As the world stumbles into another new year, my thoughts turn to Janus. The namesake deity of January (since the Romans gave us a winter New Year’s day), Janus is a poorly understood ancient deity. Since he is overseer of beginnings and endings of all sorts, he is often portrayed with two faces or heads — one facing forward and the other facing back. There are no attendant mythological stories to this god, although he appears to have been very important in early Roman religion. He comes to mind as I prepare to teach a course on mythology that I haven’t prepped for since Oshkosh; my brief holiday break has been spent reading classical mythology.
Not only to we face a new year, but the beginning (or ending, it matters not which to Janus) of a new decade. Looking back over the muck-up made of the first decade of the twenty-first century, often because of religious extremists, I wonder what Janus sees down the road. There are many who feel optimistic about our firm bridle on technology and its ability to make our lives easier. Some of us believe that society has lost its appreciation for the classical study of the humanities and that we have lost our way because simplistic religion has seized the reigns from sensible mythology. In an age of information clutter, there is no one able to synthesize reason out of any of it. Perhaps it is the human condition.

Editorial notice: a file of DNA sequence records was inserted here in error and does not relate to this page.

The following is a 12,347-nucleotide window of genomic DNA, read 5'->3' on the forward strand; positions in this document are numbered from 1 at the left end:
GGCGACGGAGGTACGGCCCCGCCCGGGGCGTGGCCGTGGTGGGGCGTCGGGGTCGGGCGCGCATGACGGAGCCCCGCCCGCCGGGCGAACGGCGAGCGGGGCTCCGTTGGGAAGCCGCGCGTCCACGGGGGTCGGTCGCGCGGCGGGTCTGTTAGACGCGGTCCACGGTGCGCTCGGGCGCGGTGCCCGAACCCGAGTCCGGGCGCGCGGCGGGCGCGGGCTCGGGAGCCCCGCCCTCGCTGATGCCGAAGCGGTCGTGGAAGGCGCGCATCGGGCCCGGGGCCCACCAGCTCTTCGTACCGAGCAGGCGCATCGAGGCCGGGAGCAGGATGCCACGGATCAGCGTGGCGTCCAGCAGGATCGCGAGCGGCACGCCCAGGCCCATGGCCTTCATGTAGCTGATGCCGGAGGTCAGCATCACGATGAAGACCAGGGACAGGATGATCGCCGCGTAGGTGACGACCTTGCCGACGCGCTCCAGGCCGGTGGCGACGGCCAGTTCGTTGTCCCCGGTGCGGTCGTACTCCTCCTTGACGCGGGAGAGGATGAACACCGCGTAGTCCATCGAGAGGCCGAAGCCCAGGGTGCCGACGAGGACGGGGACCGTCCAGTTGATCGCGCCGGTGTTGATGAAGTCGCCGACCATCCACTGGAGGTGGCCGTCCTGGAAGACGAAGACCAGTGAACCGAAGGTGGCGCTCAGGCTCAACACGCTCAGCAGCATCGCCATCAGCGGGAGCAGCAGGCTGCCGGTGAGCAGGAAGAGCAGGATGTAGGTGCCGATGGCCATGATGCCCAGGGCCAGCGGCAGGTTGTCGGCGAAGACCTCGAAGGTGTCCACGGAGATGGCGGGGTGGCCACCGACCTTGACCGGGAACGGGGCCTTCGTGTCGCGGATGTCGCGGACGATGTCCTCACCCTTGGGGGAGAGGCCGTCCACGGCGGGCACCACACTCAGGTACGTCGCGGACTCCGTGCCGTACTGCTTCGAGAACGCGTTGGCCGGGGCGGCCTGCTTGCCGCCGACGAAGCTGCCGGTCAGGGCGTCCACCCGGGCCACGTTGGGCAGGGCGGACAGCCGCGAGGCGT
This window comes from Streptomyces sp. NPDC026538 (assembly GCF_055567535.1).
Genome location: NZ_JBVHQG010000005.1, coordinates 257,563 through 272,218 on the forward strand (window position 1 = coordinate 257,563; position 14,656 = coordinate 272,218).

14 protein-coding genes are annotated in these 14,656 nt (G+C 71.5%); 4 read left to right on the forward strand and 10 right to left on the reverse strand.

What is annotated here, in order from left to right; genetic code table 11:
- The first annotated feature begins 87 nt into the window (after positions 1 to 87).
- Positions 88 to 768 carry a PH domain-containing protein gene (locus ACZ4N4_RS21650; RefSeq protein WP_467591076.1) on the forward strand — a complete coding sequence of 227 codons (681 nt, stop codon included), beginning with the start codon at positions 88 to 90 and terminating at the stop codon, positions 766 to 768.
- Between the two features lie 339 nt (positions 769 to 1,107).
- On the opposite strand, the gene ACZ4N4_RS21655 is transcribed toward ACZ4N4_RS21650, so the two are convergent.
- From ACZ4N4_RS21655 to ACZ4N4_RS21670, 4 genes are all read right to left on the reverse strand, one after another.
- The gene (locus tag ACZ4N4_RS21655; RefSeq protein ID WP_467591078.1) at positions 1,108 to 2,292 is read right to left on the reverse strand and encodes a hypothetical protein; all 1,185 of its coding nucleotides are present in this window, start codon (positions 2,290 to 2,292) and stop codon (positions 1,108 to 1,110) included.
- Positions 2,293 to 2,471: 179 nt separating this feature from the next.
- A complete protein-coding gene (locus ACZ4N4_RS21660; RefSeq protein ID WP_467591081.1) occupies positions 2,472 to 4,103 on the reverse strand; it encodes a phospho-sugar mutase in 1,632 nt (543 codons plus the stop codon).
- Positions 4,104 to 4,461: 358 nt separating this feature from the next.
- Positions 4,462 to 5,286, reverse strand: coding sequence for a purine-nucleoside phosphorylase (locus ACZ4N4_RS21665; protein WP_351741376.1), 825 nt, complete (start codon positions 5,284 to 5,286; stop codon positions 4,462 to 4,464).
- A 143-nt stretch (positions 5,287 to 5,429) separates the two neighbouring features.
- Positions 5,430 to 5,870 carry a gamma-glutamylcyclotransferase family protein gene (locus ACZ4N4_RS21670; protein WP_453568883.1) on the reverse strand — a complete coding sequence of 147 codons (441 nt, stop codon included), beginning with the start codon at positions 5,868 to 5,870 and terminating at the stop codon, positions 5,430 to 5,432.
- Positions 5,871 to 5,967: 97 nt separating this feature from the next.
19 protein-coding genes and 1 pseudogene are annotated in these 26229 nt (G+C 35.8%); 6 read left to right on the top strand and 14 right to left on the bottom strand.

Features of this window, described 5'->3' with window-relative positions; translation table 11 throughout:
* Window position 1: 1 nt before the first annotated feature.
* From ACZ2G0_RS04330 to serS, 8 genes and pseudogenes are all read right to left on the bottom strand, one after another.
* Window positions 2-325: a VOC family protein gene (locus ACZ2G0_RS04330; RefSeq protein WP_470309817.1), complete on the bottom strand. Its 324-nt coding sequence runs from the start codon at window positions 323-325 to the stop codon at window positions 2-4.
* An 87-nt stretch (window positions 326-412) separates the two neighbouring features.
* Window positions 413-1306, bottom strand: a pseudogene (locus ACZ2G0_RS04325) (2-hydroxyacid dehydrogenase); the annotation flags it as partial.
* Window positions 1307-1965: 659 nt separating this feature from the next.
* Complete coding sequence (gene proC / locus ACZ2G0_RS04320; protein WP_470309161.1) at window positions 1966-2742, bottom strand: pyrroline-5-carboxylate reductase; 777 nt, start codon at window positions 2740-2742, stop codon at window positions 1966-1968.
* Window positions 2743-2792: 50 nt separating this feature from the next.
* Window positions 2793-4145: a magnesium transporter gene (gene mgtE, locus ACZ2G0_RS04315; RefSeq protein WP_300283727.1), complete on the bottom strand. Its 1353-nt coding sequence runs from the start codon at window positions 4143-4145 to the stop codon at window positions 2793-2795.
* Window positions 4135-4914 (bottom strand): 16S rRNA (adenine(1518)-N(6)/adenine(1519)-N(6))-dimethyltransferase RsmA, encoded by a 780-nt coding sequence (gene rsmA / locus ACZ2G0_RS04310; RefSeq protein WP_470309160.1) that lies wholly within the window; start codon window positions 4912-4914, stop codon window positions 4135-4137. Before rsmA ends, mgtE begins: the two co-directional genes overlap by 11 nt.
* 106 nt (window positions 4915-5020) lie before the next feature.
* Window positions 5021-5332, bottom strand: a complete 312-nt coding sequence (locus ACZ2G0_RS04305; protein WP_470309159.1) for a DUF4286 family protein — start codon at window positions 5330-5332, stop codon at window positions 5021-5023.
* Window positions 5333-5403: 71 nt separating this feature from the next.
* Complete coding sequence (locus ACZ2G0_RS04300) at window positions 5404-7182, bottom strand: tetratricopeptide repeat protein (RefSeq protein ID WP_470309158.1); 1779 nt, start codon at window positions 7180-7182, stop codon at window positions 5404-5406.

Janus likely originated in the Ancient Near East. Once he reached Rome he continued to evolve into a major deity until eclipsed by the Olympians (many of whom first appear in the Ancient Near East as well). Not ironically, religious tolerance and religious intolerance both seem to have derived from the Near East also: Cyrus the Great’s declaration of religious freedom emerged in the midst of theocidal demands on the part of jealous gods. Now as we stand on the brink of a new decade, Janus only knows which way the unfeeling pendulum will swing.